that each day carries the scent of home

further away from us as it fades in the air.
Days become long. Fragrance leaves the breath.

I ask, ‘why us?’, as the scent of grass
and flowers merge with the thunderstorm,

the newly surfaced road. Since we parted,
taking with us the same perfumes, I wish more often

for time alone to breathe you in. No-one knows.
I hope you also long for this return

now the day, like a fragrance on the wind, is near.
But do not rely on remembering scent:

I may invoke more than a field of roses
when the barrier that divides us at last

breaks down. Love is the two of us, here and now,
and a girl needs more than a residue

of perfumes mingled on a chemist’s shelves.
Some days, I can detect no difference

between the rose with all its blowsy flowers
and a length of rope. I lose track of time.

Will the bloom regain its scent. What to do?
I only know that when the barrier that divides us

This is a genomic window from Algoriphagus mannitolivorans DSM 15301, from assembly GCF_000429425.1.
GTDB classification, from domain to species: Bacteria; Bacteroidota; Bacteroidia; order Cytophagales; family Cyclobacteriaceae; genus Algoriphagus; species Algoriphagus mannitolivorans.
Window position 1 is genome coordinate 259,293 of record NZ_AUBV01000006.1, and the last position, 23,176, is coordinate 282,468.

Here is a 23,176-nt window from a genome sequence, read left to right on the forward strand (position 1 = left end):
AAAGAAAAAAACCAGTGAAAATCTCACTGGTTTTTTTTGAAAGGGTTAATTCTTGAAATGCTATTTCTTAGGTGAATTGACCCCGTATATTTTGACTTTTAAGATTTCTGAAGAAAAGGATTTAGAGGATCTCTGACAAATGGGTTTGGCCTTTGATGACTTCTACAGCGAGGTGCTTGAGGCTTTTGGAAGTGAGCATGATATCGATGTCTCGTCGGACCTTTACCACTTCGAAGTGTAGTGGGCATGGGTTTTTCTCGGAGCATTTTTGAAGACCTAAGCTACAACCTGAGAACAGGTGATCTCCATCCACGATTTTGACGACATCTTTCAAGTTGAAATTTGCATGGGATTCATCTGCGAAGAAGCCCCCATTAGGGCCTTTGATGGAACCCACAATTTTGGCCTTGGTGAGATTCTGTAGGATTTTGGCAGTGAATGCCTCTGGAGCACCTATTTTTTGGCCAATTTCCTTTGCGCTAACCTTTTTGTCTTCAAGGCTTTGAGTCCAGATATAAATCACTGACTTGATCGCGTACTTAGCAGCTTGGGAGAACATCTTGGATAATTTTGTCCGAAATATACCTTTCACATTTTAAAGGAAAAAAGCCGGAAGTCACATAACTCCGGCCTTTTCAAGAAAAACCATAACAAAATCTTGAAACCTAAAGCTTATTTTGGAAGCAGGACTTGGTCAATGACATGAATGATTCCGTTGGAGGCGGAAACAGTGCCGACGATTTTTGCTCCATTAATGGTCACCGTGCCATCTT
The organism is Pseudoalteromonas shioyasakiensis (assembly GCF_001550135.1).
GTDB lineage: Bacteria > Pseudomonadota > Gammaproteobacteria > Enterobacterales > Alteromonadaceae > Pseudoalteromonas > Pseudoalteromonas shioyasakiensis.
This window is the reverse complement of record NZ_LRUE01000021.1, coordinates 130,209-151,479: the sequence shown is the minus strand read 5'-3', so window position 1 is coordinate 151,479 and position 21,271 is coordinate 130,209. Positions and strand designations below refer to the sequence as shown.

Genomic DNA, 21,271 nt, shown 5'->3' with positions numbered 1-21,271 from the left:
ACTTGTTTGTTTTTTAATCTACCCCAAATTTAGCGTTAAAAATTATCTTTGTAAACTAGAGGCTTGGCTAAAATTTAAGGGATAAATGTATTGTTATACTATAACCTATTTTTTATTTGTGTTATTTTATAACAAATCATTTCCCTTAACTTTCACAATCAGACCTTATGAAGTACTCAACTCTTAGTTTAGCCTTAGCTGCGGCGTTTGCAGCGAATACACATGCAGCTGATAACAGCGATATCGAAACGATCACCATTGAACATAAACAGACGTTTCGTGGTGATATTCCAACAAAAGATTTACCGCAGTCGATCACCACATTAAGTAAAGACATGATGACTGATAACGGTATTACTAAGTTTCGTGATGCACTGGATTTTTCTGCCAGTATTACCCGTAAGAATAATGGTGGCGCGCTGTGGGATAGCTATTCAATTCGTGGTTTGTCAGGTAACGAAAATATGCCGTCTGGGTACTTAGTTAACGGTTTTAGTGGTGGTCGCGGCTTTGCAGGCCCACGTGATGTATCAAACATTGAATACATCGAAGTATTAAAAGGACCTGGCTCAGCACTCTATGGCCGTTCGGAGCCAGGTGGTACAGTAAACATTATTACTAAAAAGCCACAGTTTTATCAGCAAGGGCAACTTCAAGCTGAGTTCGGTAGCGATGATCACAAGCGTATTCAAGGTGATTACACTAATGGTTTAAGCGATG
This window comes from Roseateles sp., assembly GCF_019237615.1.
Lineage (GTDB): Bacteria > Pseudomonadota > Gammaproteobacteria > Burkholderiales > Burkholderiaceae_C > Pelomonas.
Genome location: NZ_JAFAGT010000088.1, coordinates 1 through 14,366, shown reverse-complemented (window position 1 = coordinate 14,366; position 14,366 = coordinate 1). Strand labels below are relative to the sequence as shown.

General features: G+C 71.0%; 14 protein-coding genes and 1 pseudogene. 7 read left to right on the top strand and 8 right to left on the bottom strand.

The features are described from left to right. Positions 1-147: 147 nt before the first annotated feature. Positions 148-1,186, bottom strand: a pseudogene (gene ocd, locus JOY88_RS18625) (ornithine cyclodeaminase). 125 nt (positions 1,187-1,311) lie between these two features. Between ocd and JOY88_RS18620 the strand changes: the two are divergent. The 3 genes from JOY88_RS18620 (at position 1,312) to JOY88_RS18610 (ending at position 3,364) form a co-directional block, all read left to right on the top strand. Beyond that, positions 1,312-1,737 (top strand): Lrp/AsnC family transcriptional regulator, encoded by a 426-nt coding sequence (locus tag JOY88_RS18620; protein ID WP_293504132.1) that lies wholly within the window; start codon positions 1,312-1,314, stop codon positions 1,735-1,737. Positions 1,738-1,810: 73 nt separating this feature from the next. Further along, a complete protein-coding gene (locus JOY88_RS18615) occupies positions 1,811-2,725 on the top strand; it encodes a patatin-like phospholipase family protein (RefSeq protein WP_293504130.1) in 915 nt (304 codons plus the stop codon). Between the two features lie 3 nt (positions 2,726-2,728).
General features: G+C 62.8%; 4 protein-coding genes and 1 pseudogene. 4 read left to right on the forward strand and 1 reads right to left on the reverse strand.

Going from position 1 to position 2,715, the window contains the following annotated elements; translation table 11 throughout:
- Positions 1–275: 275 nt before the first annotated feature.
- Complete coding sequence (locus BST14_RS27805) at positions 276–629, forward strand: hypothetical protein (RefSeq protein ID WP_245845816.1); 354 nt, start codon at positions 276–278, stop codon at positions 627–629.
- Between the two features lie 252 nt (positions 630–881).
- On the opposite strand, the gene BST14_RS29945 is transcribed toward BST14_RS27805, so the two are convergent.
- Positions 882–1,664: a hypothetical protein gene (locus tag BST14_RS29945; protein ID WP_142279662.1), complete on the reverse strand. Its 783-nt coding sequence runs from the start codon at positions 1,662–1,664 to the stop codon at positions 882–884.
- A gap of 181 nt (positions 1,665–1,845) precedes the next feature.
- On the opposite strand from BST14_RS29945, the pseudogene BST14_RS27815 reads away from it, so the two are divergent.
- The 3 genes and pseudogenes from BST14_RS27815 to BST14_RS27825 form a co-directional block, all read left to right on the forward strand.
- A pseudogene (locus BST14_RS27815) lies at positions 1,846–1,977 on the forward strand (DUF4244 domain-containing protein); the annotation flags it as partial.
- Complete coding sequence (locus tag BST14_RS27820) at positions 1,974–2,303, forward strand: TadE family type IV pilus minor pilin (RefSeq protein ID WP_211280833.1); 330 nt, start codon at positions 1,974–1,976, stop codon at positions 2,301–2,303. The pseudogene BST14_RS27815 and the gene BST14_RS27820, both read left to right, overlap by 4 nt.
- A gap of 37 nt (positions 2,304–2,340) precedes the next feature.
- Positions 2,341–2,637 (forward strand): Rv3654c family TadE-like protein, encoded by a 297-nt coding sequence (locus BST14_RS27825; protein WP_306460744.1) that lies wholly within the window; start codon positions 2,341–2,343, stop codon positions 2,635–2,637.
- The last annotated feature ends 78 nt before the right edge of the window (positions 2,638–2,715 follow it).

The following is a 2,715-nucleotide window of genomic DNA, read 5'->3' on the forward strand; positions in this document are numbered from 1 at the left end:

breaks down, we will come to love again.
May this fragrance lead you to come back soon.

Tadeusz Wozniak: Zegarmistrz światła (Muza, 1972)

12 May

Tadeusz Wozniak’s Zegarmistrz Swiatła isn’t a song I thought I’d manage to produce a version of, given that even in Poland it’s considered a somewhat ‘difficult’ lyric to interpret with any degree of precision, despite consisting of a mere eight lines, repeated in different ways during the course of the song. The structure has the short verses sung first by Wozniak solo to acoustic guitar, then with a full band, then by the backing vocals of Alibabki, then by Wozniak and band with the backing vocals added, before returning to Wozniak’s acoustic rendition at the conclusion. This gives the repetitions a very different texture each time, as the lines switch between single and massed voices and the tone shifts from reflective to impassioned. The Polish lyric reads as follows: